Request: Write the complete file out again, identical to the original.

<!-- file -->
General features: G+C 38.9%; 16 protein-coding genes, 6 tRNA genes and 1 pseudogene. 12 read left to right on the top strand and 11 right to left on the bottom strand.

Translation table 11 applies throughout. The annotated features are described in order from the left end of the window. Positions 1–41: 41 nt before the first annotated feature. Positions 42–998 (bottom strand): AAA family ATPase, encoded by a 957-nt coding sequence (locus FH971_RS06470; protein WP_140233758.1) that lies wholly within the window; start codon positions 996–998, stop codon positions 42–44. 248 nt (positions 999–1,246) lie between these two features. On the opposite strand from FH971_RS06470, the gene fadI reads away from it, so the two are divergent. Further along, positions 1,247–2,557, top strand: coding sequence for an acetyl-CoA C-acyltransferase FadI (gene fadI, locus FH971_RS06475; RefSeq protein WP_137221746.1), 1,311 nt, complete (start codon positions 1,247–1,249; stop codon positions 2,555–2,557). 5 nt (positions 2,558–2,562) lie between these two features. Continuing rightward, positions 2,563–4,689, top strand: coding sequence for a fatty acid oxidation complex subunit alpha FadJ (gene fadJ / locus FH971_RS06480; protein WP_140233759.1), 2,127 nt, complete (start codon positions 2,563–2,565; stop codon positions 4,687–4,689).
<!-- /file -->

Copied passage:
General features: G+C 38.9%; 16 protein-coding genes, 6 tRNA genes and 1 pseudogene. 12 read left to right on the top strand and 11 right to left on the bottom strand.

Translation table 11 applies throughout. The annotated features are described in order from the left end of the window. Positions 1–41: 41 nt before the first annotated feature. Positions 42–998 (bottom strand): AAA family ATPase, encoded by a 957-nt coding sequence (locus FH971_RS06470; protein WP_140233758.1) that lies wholly within the window; start codon positions 996–998, stop codon positions 42–44. 248 nt (positions 999–1,246) lie between these two features. On the opposite strand from FH971_RS06470, the gene fadI reads away from it, so the two are divergent. Further along, positions 1,247–2,557, top strand: coding sequence for an acetyl-CoA C-acyltransferase FadI (gene fadI, locus FH971_RS06475; RefSeq protein WP_137221746.1), 1,311 nt, complete (start codon positions 1,247–1,249; stop codon positions 2,555–2,557). 5 nt (positions 2,558–2,562) lie between these two features. Continuing rightward, positions 2,563–4,689, top strand: coding sequence for a fatty acid oxidation complex subunit alpha FadJ (gene fadJ / locus FH971_RS06480; protein WP_140233759.1), 2,127 nt, complete (start codon positions 2,563–2,565; stop codon positions 4,687–4,689).